Public Awareness and Attitudes about Invasive Lionfish in Florida
Nonnative Indo-Pacific lionfish (Pterois volitans and P. miles) are established in Florida’s marine waters where they are negatively impacting native fish populations, altering reef habitats, and competing with economically important species. Control of lionfish populations is a high priority for the Florida Fish and Wildlife Conservation Commission (FWC), and recent regulatory changes facilitate public participation in lionfish removal. However, public unawareness, misperceptions, and safety concerns remain. FWC is launching a statewide outreach campaign in 2015 with the goals of raising awareness and influencing behaviors toward lionfish.
University of Florida conducted a baseline survey in February 2015, and will conduct a post-campaign survey later in the year to help FWC develop and evaluate lionfish outreach. The surveys provide data on perceptions and experiences of three Florida populations: the general public, recreational saltwater anglers, and recreational SCUBA divers. This research is funded by FWC and supported by PADI (the Professional Association of Diving Instructors). The project has the following objectives:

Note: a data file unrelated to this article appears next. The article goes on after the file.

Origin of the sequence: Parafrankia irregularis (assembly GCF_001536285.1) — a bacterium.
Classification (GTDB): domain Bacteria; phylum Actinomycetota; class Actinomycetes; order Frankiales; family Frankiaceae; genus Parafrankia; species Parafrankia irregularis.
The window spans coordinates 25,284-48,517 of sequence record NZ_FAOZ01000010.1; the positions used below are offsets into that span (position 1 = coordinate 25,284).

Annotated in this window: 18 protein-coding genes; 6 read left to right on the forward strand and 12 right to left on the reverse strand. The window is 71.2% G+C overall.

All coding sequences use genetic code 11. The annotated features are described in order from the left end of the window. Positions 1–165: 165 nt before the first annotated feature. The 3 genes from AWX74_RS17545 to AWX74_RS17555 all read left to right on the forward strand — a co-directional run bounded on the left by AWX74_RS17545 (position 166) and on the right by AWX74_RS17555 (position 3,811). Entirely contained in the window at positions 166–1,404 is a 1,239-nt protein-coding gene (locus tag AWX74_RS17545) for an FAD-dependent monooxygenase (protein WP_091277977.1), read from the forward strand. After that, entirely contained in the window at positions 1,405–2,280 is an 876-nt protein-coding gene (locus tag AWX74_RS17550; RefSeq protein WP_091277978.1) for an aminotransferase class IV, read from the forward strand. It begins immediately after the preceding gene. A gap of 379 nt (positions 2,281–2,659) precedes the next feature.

- Describe awareness and knowledge of lionfish among Florida anglers, divers, and the general population
- Assess how involved these groups are in lionfish control efforts
- Describe public attitudes toward lionfish and other invasive species in Florida
- Make recommendations to help FWC modify outreach goals and messages
- Assess the ability of outreach to change public perceptions and behaviors
Harvey, R.G. and F.J. Mazzotti. 2016. Public Knowledge, Attitudes, and Behaviors toward Invasive Lionfish: Pre- and Post-Campaign Surveys (PDF). Final Report to the Florida Fish and Wildlife Conservation Commission. March 2016. 42 pages.
Harvey, R.G. and F.J. Mazzotti. 2015. Public Awareness and Attitudes toward Invasive Lionfish: Preliminary Results from Baseline Survey (PDF). Interim Report to the Florida Fish and Wildlife Conservation Commission. March 2015. 38 pages.